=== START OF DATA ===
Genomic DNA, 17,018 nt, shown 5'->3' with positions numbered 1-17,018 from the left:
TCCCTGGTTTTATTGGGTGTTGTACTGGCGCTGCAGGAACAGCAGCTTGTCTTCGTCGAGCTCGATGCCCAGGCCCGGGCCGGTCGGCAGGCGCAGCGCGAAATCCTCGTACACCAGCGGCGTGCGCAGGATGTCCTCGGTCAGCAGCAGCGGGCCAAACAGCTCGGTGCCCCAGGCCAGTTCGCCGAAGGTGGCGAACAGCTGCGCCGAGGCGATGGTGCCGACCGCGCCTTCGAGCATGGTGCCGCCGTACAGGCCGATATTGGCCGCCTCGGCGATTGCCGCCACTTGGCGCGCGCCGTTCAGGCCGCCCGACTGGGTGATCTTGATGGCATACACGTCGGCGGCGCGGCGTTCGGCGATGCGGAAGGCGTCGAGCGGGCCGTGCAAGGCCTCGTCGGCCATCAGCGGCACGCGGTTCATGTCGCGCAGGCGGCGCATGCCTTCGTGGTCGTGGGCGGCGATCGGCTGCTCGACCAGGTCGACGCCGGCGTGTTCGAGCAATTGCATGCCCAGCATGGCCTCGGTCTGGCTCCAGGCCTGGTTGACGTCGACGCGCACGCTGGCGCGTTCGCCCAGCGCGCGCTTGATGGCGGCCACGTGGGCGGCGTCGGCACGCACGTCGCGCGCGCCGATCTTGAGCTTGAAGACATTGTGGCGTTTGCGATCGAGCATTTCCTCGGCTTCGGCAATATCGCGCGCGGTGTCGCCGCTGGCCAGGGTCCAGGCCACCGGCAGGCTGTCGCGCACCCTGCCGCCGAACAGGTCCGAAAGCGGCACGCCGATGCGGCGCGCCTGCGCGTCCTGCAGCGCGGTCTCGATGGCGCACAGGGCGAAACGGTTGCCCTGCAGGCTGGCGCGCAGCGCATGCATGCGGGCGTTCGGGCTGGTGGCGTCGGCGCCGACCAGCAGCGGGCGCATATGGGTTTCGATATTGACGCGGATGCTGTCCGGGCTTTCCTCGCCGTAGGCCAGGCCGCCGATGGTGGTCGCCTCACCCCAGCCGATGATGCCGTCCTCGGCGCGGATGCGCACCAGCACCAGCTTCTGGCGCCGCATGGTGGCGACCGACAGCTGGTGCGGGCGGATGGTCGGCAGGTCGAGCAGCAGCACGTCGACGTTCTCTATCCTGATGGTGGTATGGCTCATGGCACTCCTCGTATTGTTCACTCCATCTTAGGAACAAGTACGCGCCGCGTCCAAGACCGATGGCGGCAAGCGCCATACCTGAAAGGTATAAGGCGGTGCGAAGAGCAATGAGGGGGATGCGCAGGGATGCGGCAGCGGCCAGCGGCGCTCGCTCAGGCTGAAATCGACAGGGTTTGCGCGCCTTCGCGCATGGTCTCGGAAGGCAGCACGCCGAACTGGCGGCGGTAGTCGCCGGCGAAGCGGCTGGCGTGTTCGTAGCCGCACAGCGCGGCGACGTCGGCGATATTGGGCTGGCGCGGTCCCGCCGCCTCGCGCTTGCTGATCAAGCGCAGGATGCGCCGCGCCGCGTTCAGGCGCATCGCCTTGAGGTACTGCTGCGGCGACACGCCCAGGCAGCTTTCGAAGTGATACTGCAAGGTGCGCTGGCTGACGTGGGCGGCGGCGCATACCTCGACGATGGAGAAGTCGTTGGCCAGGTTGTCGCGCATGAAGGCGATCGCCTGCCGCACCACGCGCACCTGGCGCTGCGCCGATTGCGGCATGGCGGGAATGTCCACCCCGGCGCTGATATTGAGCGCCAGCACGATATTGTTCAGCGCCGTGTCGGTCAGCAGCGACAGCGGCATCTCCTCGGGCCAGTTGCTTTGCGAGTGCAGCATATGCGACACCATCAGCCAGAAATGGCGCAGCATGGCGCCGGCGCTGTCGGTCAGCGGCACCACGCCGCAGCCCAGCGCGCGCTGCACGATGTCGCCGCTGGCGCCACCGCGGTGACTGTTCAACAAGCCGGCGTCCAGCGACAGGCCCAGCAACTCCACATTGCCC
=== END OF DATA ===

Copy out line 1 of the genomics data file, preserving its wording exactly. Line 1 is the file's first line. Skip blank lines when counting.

Genomic DNA, 17,018 nt, shown 5'->3' with positions numbered 1-17,018 from the left: